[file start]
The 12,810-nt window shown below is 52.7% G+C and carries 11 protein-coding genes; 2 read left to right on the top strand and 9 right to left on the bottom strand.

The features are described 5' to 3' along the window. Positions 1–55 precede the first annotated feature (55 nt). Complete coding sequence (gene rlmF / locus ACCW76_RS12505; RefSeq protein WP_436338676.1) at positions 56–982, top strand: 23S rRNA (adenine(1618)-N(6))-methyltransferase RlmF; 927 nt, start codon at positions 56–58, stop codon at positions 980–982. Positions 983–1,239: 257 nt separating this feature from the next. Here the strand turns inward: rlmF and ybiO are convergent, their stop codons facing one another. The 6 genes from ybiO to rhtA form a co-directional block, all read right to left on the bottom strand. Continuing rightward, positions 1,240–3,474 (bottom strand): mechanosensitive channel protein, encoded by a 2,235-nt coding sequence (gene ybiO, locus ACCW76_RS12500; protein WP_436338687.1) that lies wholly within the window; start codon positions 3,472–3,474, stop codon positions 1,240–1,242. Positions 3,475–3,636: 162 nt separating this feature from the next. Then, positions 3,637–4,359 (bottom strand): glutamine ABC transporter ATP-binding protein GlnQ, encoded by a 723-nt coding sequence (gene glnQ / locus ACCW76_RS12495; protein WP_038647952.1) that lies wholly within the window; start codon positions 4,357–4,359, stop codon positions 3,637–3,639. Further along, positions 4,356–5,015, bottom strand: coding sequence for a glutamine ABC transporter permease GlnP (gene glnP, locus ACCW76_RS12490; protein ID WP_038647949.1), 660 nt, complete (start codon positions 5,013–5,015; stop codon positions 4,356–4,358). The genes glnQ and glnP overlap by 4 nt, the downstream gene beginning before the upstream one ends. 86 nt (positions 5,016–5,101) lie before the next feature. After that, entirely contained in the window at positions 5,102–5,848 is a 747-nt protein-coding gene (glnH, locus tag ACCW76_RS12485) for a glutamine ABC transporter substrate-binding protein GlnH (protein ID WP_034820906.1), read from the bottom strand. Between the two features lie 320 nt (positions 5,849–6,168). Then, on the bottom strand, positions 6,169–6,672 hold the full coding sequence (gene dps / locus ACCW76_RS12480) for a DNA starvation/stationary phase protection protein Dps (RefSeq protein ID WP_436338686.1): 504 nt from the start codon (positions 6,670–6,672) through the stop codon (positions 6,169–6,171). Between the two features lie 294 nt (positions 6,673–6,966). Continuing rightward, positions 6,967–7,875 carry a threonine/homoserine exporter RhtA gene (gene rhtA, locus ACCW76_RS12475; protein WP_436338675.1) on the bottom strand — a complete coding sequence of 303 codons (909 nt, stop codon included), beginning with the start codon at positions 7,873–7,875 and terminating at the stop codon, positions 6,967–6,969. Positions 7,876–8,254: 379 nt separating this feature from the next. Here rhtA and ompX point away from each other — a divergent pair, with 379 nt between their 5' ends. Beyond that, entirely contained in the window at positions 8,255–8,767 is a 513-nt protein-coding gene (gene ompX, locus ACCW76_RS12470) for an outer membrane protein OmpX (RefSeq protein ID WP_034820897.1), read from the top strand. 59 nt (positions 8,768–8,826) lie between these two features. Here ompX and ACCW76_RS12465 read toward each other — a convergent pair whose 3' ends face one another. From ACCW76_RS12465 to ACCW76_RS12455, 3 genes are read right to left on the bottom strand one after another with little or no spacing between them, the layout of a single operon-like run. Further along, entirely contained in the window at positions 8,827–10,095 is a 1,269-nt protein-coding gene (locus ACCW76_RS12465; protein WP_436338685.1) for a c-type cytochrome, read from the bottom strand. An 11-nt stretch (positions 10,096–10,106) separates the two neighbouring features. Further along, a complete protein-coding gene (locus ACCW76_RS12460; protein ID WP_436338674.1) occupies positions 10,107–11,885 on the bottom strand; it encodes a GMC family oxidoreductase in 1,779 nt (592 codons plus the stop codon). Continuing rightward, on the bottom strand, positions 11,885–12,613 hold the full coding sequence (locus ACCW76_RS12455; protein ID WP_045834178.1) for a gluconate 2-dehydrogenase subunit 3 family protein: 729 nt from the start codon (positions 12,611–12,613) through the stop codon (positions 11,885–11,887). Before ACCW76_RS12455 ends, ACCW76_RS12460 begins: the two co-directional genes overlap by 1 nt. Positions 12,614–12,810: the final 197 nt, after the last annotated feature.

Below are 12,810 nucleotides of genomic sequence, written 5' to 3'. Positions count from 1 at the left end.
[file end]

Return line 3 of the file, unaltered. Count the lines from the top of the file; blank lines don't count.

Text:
Below are 12,810 nucleotides of genomic sequence, written 5' to 3'. Positions count from 1 at the left end.